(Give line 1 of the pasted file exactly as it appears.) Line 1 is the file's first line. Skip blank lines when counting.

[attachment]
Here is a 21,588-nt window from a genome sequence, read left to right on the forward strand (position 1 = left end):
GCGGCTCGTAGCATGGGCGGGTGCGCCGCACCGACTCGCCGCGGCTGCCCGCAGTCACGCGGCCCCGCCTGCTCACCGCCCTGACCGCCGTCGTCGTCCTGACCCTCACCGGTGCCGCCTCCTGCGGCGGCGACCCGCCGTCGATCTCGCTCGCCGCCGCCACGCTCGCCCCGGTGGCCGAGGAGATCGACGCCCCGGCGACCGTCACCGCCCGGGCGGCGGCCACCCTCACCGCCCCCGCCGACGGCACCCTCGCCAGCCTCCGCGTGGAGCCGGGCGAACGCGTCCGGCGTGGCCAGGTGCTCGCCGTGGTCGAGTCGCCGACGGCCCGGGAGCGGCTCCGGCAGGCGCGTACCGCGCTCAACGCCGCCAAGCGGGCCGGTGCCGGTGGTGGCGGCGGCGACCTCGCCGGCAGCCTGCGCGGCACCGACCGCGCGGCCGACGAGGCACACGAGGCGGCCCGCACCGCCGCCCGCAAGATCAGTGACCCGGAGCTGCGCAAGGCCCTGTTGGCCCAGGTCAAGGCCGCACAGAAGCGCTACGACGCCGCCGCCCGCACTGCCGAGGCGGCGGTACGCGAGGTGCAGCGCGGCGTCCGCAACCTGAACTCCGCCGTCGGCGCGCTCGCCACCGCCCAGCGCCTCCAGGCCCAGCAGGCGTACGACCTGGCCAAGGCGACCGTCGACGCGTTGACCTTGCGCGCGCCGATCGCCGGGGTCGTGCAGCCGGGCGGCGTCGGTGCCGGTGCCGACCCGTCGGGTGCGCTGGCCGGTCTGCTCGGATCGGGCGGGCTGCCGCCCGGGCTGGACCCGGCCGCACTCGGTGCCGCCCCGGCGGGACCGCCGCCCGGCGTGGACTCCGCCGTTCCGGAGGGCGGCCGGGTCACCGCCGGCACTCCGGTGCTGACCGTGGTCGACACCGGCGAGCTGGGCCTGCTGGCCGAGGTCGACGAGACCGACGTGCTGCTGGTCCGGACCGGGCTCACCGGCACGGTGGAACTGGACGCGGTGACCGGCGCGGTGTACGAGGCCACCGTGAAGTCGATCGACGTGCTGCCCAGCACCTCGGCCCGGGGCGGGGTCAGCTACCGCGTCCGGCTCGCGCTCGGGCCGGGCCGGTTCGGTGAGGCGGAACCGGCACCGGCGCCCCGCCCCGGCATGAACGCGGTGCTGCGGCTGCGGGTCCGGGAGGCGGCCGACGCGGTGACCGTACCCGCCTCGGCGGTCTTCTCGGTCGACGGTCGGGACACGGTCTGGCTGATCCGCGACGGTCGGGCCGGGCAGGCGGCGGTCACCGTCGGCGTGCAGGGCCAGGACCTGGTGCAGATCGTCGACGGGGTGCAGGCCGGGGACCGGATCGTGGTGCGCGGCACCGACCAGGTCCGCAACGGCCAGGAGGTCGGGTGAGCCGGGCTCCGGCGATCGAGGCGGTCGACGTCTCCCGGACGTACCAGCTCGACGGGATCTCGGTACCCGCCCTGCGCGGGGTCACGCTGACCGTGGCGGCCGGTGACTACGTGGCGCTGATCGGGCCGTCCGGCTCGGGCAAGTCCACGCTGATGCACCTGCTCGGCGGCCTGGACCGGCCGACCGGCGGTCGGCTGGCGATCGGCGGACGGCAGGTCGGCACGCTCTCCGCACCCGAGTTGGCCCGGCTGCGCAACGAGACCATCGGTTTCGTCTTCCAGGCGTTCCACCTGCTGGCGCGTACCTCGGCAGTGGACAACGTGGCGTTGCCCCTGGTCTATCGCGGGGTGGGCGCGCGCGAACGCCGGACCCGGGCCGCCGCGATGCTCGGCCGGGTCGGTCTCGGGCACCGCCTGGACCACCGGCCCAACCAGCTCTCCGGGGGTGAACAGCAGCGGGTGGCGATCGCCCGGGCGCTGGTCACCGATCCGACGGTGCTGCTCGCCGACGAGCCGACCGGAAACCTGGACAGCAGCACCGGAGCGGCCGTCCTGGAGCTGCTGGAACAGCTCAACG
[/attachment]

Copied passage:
Here is a 21,588-nt window from a genome sequence, read left to right on the forward strand (position 1 = left end):